American Medical News (amednews.com) recently reported on statements made in February by FDA officials regarding regulation of medical software.
Here is an excerpt from the story:
Sen. Charles Grassley (R, Iowa) … sent a letter on Feb. 24 to Health and Human Services Secretary Kathleen Sebelius asking what her agency intended to do to ensure the safety of EMRs…
The next day, an FDA director [Jeffrey Shuren, MD, director of the FDA Center for Devices and Radiological Health] stated flatly: “Under the Federal Food, Drug and Cosmetic Act, HIT software is a medical device.”
…he reported that his agency had received 260 reports over the past two years of health IT-related malfunctions causing 44 injuries and six deaths.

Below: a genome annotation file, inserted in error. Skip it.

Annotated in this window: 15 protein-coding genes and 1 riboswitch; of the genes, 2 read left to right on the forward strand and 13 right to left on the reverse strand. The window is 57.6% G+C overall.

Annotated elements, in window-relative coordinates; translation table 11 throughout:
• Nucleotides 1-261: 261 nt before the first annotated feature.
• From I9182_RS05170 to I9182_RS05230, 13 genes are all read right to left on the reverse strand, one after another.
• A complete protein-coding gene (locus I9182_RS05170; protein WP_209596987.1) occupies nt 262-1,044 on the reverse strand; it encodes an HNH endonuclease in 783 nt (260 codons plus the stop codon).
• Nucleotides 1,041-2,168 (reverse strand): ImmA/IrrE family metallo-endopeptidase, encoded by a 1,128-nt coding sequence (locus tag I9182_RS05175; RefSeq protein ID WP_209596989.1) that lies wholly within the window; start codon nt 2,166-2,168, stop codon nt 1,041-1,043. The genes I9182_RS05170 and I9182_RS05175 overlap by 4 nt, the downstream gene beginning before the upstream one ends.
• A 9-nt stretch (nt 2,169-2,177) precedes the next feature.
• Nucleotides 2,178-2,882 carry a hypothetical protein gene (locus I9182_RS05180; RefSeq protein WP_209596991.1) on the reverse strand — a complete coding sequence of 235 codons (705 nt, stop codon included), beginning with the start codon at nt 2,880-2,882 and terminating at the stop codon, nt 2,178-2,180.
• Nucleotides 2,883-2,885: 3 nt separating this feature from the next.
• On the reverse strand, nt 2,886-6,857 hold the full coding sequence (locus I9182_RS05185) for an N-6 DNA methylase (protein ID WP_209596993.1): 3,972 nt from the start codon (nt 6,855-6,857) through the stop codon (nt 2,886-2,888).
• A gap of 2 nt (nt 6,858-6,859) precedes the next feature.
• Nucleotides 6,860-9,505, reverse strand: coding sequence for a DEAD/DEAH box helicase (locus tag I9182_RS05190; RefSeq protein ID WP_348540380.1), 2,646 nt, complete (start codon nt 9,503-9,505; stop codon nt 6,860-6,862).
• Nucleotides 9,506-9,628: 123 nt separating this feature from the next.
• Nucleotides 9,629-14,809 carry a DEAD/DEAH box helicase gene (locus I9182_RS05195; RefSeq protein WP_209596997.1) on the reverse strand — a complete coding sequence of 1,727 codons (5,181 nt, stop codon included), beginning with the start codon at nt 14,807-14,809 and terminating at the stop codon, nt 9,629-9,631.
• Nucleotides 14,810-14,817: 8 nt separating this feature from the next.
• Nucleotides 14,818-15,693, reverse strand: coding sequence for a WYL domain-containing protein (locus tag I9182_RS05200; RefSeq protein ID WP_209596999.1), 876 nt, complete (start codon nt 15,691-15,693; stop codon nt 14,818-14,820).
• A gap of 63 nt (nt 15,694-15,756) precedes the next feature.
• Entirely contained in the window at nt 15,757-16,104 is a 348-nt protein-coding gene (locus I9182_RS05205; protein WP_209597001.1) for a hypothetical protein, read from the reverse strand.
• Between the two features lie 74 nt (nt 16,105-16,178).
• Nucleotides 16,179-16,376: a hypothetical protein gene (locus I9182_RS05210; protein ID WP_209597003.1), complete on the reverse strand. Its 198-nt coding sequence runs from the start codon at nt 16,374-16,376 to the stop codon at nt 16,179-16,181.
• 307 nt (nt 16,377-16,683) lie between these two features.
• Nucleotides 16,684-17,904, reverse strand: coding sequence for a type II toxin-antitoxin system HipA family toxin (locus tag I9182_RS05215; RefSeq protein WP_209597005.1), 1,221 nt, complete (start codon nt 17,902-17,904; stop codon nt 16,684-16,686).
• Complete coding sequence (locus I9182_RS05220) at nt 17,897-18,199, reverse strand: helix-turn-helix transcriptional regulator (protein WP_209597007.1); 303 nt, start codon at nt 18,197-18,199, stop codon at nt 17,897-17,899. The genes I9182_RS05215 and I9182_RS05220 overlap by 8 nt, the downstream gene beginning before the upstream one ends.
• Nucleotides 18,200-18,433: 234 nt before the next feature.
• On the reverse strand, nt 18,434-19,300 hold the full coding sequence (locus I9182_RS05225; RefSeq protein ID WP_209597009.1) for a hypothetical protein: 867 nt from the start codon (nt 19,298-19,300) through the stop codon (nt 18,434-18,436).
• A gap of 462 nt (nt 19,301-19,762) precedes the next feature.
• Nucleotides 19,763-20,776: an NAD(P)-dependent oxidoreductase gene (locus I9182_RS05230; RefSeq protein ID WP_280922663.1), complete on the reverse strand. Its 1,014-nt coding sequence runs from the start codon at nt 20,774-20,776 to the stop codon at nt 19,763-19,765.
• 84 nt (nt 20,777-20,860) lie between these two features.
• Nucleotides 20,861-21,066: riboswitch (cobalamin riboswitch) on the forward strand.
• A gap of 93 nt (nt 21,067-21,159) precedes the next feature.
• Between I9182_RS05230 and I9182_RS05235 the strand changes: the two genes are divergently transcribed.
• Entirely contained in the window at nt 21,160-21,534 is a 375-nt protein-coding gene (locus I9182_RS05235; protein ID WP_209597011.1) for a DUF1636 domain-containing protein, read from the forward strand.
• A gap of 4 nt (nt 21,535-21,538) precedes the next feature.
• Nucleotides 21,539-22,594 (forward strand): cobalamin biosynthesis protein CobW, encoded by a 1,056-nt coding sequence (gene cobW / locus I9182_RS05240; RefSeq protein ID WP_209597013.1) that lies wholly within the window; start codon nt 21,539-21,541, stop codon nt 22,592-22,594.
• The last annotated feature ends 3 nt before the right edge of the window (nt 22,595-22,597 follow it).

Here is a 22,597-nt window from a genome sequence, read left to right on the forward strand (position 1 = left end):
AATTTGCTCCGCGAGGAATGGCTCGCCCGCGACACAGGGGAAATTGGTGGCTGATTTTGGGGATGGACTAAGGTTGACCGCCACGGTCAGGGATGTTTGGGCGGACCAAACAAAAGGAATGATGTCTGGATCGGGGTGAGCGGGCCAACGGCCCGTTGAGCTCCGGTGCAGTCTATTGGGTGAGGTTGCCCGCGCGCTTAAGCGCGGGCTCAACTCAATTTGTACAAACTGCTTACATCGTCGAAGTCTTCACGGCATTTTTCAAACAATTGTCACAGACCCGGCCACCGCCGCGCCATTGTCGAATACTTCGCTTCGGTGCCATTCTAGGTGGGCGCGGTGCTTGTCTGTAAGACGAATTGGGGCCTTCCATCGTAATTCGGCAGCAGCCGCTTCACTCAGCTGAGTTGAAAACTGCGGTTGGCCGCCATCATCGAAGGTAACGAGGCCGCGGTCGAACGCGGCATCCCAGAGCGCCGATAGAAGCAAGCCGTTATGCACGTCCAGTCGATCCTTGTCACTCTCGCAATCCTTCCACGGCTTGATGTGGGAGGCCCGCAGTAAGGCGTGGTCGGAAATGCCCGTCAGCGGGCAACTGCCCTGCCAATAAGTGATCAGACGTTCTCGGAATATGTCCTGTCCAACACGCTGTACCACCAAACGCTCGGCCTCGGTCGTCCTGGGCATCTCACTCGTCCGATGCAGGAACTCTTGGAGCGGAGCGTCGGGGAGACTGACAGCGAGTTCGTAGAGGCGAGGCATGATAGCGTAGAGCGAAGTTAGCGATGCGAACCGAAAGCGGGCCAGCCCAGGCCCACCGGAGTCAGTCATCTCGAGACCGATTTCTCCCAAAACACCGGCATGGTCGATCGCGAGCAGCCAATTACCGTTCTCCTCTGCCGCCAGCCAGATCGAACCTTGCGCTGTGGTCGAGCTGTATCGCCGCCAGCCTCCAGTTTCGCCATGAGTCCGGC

In the story, the reporter queries various experts in medical regulation and goes on to quote Dr. Shuren who proposed various scenarios:
…most of which would involve tracking problems after a device or software has hit the market. For example, there could be a database of adverse effects, or a registration list of devices. Another option might be a requirement that developers adhere to the FDA’s Quality Systems Regulation, a list of specific guidelines manufacturers must follow.
Clearly, the rapid proliferation of medical software on mobile devices is raising the interest of not just physicians but also regulators. Hopefully, regulations will remain flexible enough to keep up with the rapid changes in usage and capabilities of mobile devices.